Perhaps I put my earlier comment in the wrong place? After all, this blog spans two years. However, I think it is relevant that SOME (sorry) Catholics have fallen into Mary worship. Here I’m thinking of such heresies as Santaria, but I’ve met 2 others who admitted it. The vast majority do not. If the Church would clear this up, protestants might not get so anxious for nothing. My earlier analogy to Lincoln’s memorial is a good one for me–as I have a personal “devotion” to him. There’s every reason to have a statue of great people, and I don’t bow down to either Lincoln’s statue or Mary’s.

Matthew Warner June 13, 2013 at 1:34 pm

Santeria is not at all Catholic. That Catholic Church has always been extremely clear on that. And when you say “if the Church would clear this up”…I’m completely and utterly confused.

What more can the Church do to “clear this up?” She has repeatedly said and taught over and over and over again in as loud a way as possible the teaching of the Church when it comes to Mary.

You can pick and choose a million issues that Christians “fall” into as a part of their misunderstanding of Christianity. Are we to blame Jesus or his bride, the Church, for our having skewed God’s teachings? Let’s be reasonable here.

And whether you bow to something or not does not determine whether you are unduly worshipping it or not. I bow to my wife before we dance. Does this need to be cleared up that I don’t think she is God? In almost every culture, bowing to somebody is a form of respect. Not that they are being worshipped as God.

There is nothing to be anxious about. Read and listen to what the Catholic Church herself teaches, and has clearly done so for thousands of years, on the subject.

Peace be with you all.

leticia June 13, 2013 at 3:33 pm

Well said, Matthew Warner.

Anne Wyckoff June 14, 2013 at 8:55 am

I’m not anxious, and yes the official Church has made it clear that “dulia” is devotion to saints, “hyper-dulia” for the greatest saint of all–Mary. Catholics who care will know this. sometimes LOCAL churches- and the faithful- do not make it clear to protestants or heretical (or ignorant) faithful, and I personally knew two people who said the only worship Mary. One said she is divine, and the other person never prayed to Christ willingly–only Mary. Neither of them even did Santaria, but the ignorant sometimes fall into that because they use many Catholic- looking objects and statues. The catechism should be available to those ignorant on the topic– and maybe your church has pamphlets based on that, but some do not. Some protestants suspect that “dulia” is a cult- like idea, when it’s only Latin for admiration or veneration. At the local level “the Church”simply means parishes and the lay people. You are right in saying that the official catechism makes it plain. But as you may know, not every parish does what the vatican would like.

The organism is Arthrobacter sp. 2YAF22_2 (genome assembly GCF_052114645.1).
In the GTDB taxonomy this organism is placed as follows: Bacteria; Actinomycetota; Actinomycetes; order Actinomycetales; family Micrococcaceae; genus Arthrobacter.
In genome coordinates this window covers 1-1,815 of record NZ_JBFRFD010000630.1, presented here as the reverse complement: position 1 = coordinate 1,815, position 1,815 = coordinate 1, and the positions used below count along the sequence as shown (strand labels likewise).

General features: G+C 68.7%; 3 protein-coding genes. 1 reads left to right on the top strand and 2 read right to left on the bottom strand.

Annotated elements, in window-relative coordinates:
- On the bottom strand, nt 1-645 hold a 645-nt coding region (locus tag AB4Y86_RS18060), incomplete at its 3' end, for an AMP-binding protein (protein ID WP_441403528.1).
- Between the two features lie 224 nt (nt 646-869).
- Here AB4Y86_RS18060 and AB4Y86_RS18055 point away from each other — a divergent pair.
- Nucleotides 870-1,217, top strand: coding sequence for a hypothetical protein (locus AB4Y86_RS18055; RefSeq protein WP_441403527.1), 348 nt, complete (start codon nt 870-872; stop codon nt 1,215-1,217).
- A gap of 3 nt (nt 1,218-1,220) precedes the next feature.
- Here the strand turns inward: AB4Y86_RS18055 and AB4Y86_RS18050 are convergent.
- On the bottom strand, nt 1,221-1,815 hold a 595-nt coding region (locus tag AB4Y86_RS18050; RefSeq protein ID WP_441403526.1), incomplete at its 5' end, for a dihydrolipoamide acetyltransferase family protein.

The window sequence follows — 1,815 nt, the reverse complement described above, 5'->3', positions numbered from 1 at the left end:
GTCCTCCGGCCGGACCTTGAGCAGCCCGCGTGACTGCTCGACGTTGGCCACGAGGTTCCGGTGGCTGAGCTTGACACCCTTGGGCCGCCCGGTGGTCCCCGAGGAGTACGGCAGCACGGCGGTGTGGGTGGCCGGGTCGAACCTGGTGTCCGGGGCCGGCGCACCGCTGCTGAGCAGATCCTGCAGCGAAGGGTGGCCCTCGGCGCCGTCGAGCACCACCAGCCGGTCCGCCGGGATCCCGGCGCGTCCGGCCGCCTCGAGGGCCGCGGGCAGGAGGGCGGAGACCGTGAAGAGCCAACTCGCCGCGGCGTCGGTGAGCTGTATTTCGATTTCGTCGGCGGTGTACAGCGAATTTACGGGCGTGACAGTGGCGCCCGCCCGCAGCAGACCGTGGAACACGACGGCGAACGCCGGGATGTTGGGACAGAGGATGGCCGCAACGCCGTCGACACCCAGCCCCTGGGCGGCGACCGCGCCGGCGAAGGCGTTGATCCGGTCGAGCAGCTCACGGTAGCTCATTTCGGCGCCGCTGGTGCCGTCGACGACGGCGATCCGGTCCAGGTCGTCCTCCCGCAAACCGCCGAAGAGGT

Anne Wyckoff June 14, 2013 at 9:21 am

Just yesterday my son & I saw an example of something that could confuse many. Through NO FAULT of the Catholic Church, Wallgreens began an entire row of “Catholic”(looking) candles and rosary like things with images of the saints and Mary. Mixed in, were candles labeled “lucky lottery” and a few santaria things. I have seen superstitious “house selling kits” where a statue of St. Joseph is buried on a property the owner wants to sell. Clearly the official Church doesn’t want this, but one parish-run store sells them. We live in a part of New Mexico where Mexican traditions are sometimes confused with things Catholic. BTW, your explanation at the top is part of the “Church” already clearing things up for those who are confused. I only think that we should always do so with charity-and patience, realizing that some are better informed than others. God Bless.

Anne Wyckoff June 14, 2013 at 10:33 am